Tech-Tips

How to Speed Up a Slow PC

Improve Your PC For Better Performance

Device Driver Help

Frequently Asked Questions

Do computers slow down as they get older?

Question:

Do computers slow down when they get older?

My computer seems to be very slow. If I click on something it takes several minutes for it to open. I reformatted it already, and I cleaned out all the junk I had on it but it still doesn’t perform well and is slow. I use it for playing games mostly and internet, can playing games mess up or damage my computer?

Answers:

If you have had older hardware devices attached to your computer at any point like keyboards, joysticks, video cards, etc. you need to clean the unused devices off of your machine. Windows will oftentimes access old devices. Go to Control Panel, go to System, go to Devices and mark or delete the used devices.

Next, clean up any helper software and unnecessary applications that may be running in the background. Press Ctrl-Alt-Delete and select Task Manager.

You will see a list of programs you are currently running. Do you see some applications running that you don't recognize you are supposed to be running? You may have what is called malware. You can easily remove these programs without affecting your computer by using Pareto Anti-Spyware software, a free download. You can also go to Start, go to Control Panel, and then click on Add or Remove programs and manually remove the programs you do not use.

It is also possible your computer is locking up because of low system resources. Go to My Computer and then click on Help in the menu bar and then choose About. This will show you the amount of resources you have free. You should have at least 20% of unused Windows resources. You may very well need to buy and install additional RAM, especially if you play games or run large programs. You should probably upgrade to at least 128MB or more of system memory.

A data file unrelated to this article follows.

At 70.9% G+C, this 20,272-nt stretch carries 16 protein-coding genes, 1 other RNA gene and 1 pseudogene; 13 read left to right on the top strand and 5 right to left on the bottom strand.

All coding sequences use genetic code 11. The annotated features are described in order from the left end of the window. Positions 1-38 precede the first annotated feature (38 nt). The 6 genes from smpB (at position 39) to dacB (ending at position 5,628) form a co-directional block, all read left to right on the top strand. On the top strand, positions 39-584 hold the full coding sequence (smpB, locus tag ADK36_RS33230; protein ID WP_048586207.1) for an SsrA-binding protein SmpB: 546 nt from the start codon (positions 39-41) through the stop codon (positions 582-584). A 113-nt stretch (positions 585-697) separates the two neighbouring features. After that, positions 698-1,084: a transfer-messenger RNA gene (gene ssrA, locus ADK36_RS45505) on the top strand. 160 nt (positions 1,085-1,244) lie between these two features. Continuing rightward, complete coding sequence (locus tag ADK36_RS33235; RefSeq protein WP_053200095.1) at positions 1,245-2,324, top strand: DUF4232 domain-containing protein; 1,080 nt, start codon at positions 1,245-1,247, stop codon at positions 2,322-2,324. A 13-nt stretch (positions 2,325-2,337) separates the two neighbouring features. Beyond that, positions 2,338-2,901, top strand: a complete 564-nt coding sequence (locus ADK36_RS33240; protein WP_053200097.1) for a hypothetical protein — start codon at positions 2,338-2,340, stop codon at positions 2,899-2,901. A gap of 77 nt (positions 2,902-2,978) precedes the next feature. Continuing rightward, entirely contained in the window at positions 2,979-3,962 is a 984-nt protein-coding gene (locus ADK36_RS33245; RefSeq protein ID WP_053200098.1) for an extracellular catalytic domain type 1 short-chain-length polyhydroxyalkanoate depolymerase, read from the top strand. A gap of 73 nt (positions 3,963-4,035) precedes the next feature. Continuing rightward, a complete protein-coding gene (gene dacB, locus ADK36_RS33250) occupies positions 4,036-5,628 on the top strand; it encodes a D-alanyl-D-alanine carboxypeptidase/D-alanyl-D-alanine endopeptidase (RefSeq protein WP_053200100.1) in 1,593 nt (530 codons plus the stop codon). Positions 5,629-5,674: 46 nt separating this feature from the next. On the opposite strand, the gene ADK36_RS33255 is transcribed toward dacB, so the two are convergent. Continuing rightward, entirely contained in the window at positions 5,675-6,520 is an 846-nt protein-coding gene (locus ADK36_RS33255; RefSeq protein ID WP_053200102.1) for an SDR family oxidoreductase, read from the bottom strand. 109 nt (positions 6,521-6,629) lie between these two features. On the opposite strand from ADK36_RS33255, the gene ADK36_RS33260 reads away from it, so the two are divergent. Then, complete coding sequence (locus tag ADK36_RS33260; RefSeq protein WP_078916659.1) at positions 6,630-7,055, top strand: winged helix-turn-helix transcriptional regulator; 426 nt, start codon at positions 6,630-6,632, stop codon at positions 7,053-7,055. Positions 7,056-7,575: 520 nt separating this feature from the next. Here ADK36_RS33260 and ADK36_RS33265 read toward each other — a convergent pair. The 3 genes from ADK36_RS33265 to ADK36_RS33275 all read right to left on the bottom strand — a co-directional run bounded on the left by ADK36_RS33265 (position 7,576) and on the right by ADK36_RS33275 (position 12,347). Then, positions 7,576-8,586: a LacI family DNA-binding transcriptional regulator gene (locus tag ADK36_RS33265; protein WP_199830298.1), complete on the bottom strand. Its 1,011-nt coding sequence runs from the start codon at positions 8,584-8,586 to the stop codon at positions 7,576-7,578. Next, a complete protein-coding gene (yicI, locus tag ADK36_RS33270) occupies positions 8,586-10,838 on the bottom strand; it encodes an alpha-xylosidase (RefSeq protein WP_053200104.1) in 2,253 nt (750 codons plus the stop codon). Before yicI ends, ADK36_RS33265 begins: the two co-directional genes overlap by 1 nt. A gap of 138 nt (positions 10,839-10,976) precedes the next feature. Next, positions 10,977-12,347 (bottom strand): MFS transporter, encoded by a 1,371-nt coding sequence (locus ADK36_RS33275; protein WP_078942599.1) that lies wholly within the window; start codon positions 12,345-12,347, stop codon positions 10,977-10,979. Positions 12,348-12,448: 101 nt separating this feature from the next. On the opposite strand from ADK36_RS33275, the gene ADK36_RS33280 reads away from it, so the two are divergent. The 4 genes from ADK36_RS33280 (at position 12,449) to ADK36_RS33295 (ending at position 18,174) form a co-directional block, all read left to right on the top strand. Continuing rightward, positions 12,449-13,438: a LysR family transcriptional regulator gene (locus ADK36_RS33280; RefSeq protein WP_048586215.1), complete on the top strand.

Your hard drive could be too full of data to function efficiently. There should be a minimum of 3 megabytes (MB) of free space to allow for disk file chores. Note that this mostly applies to the C: drive or whatever drive you have Windows installed on. If your C: drive is too full, delete unused programs on the C: drive to make space.

Your computer could have a fragmented hard drive. This results from programs being loaded and deleted. Run the Window's Disk Defragmenter once a month. As each new Windows program is installed and uninstalled, it leaves behind parts of itself that can slow down or crash your computer.

Restart your computer and hold the (F5) key. This will start the computer in Safe Mode. While in Safe Mode select Start/Settings/Control Panel/System/Devices. Click on all the devices and see if the various drivers have any yellow or red exclamation marks (which indicates a driver conflict) and also determine if there are any duplicate drivers that can be eliminated.

You may have to delete and reload a driver to correct these problems. Duplicate drivers can and should be deleted. We have found an easier way, using the freeware Driver Detective you can easily update all drivers, even ones you may have missed. Old drivers can be found by booting into Safe Mode, then opening Control Panel/System/Devices and ridding your system of old drivers.